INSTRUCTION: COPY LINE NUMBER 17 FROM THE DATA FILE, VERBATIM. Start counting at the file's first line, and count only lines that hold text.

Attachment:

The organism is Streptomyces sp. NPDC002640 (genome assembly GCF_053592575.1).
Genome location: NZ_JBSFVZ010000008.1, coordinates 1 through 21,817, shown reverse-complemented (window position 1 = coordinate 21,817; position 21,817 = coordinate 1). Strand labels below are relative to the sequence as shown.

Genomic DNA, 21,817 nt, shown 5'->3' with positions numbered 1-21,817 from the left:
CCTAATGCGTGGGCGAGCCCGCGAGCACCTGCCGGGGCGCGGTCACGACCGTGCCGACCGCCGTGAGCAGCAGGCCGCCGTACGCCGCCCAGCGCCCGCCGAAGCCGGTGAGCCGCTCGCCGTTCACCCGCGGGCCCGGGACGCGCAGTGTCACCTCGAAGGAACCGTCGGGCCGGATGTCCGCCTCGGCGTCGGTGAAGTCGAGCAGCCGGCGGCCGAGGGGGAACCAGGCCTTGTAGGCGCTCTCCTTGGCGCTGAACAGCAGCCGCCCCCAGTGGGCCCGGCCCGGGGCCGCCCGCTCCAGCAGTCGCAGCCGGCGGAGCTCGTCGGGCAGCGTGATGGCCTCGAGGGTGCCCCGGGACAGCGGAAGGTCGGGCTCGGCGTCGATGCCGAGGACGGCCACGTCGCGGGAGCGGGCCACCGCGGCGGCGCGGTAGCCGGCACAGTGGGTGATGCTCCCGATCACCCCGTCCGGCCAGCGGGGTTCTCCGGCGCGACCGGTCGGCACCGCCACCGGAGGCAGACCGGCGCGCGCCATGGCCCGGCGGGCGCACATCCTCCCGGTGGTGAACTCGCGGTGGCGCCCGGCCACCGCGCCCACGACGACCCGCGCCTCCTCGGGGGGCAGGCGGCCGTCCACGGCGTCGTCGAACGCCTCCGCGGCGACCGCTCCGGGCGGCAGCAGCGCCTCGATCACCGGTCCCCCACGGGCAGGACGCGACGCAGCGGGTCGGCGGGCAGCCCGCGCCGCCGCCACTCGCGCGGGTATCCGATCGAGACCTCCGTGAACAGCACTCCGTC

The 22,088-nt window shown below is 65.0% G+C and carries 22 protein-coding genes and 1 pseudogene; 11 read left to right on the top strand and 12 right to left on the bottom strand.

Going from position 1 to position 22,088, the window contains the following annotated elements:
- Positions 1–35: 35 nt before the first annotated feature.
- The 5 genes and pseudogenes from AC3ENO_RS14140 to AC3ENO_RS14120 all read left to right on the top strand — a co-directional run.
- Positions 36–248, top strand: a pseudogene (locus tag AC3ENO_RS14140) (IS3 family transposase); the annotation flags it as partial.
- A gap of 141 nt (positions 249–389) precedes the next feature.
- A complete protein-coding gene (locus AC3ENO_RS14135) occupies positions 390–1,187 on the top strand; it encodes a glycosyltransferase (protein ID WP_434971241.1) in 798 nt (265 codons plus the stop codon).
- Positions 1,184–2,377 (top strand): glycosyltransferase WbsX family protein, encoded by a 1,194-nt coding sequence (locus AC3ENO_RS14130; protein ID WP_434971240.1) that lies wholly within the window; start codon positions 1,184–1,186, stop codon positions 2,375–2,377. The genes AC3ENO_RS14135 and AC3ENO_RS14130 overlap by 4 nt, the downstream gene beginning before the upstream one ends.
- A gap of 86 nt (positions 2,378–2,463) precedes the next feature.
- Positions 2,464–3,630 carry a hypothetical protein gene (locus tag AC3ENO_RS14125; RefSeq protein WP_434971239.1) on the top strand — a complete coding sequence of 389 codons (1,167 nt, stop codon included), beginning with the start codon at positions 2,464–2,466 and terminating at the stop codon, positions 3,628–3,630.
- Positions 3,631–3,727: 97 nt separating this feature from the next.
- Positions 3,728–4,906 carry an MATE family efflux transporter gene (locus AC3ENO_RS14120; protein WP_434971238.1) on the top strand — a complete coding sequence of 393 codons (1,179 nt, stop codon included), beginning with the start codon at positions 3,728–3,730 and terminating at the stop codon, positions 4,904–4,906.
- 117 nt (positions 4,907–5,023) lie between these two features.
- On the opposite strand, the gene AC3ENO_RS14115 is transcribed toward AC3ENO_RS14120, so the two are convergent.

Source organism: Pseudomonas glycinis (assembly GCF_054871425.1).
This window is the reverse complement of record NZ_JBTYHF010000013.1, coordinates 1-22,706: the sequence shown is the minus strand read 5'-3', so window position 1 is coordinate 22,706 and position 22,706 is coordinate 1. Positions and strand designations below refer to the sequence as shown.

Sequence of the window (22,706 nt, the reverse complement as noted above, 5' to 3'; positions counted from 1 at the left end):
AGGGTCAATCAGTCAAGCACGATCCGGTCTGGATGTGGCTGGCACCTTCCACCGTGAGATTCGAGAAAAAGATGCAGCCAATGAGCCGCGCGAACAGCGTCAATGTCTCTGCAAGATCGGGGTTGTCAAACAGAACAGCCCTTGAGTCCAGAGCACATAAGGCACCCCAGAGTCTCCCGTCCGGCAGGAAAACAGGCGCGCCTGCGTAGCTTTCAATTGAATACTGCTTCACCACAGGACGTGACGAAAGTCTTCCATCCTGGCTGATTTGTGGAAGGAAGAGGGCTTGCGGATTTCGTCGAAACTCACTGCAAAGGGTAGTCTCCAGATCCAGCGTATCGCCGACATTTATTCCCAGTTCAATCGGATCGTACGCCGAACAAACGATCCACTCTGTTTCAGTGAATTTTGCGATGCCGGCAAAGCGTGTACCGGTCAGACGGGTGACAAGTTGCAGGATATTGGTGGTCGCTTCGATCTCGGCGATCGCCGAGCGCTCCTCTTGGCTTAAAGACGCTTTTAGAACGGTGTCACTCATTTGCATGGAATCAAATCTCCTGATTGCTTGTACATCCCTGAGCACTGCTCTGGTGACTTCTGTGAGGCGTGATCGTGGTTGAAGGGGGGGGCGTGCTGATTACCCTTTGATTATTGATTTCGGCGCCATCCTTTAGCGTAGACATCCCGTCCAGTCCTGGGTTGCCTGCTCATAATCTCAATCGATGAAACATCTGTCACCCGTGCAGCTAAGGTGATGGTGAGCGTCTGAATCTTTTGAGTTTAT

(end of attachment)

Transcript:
- 117 nt (positions 4,907–5,023) lie between these two features.